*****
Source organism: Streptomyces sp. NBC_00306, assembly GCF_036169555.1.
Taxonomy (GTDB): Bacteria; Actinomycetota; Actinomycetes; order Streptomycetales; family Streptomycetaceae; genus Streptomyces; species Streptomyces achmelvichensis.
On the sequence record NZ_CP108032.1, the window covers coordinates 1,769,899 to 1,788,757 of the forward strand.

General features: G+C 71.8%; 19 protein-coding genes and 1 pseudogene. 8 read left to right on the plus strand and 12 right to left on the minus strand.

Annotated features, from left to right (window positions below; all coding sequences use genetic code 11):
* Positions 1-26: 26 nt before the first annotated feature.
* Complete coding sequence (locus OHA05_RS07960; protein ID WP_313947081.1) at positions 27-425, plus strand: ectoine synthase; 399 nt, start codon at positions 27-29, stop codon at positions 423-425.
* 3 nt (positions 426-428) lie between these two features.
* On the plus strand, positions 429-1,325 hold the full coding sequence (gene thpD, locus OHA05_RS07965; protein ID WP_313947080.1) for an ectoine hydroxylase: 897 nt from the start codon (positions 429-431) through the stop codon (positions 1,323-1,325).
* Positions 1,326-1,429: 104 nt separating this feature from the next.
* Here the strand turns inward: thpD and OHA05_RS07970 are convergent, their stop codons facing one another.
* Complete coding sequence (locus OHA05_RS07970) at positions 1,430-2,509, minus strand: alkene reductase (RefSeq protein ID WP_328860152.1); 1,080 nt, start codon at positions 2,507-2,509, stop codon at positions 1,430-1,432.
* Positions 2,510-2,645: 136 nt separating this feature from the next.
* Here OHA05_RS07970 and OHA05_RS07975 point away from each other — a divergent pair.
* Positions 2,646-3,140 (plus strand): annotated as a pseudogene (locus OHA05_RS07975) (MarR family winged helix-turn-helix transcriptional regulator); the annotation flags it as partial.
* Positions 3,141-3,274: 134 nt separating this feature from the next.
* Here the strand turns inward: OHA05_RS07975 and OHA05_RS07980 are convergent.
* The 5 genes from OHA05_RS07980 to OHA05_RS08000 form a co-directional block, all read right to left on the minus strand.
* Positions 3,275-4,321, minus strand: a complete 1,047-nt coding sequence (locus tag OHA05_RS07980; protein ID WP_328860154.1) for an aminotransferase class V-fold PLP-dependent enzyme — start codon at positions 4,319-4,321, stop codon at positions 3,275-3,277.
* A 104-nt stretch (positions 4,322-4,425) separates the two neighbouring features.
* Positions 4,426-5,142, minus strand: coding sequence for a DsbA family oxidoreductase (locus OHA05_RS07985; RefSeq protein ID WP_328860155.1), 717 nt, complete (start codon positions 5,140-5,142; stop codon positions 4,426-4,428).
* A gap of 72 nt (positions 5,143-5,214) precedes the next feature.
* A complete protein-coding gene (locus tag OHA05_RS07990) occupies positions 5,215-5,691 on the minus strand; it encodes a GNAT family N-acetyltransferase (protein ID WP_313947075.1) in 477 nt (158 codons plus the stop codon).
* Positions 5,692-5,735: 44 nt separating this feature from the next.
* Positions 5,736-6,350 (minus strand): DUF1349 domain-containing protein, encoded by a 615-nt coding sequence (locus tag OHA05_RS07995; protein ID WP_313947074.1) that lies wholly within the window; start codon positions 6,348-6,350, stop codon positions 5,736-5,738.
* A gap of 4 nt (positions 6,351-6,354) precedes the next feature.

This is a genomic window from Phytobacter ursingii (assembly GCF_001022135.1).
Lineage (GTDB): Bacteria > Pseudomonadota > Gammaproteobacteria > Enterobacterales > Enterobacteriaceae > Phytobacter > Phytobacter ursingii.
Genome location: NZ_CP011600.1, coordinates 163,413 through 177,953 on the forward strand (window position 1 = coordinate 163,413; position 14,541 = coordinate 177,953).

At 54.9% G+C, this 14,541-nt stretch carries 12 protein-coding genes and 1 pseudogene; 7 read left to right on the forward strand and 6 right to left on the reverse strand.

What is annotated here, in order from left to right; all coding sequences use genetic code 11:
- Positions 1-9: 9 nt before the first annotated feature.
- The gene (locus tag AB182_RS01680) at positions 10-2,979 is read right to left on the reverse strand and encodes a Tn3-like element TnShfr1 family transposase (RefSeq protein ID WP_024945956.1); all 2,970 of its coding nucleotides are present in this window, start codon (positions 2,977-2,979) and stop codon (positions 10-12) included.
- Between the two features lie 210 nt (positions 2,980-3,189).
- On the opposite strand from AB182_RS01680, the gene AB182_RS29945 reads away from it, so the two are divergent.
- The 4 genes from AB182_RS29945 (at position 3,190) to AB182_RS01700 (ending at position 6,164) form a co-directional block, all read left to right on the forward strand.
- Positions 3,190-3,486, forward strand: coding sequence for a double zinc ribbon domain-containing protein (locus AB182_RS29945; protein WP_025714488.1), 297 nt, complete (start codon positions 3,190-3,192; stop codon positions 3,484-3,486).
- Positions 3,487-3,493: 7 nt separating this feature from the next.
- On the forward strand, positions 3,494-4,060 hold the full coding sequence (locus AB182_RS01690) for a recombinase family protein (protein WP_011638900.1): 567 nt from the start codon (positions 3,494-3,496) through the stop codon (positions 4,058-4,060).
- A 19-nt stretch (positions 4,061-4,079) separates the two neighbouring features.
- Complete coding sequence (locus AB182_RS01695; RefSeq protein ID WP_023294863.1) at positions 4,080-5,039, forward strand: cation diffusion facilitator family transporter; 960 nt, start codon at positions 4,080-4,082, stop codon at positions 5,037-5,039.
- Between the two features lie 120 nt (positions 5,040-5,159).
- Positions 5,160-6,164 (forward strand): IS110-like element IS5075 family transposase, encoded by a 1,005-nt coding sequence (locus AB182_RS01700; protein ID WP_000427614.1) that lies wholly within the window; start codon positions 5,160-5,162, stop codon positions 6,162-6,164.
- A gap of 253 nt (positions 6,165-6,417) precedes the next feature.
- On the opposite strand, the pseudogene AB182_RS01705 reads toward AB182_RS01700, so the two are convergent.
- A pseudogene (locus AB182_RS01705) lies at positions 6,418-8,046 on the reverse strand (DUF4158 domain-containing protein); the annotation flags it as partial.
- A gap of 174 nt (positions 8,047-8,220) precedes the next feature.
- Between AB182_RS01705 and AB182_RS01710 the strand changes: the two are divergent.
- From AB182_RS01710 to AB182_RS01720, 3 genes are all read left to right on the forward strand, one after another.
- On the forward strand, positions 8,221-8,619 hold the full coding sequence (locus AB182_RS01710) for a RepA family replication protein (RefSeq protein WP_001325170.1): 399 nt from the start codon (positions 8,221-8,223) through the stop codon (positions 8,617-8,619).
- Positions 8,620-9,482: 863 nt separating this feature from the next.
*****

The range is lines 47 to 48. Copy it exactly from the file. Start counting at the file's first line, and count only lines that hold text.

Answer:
- A gap of 174 nt (positions 8,047-8,220) precedes the next feature.
- Between AB182_RS01705 and AB182_RS01710 the strand changes: the two are divergent.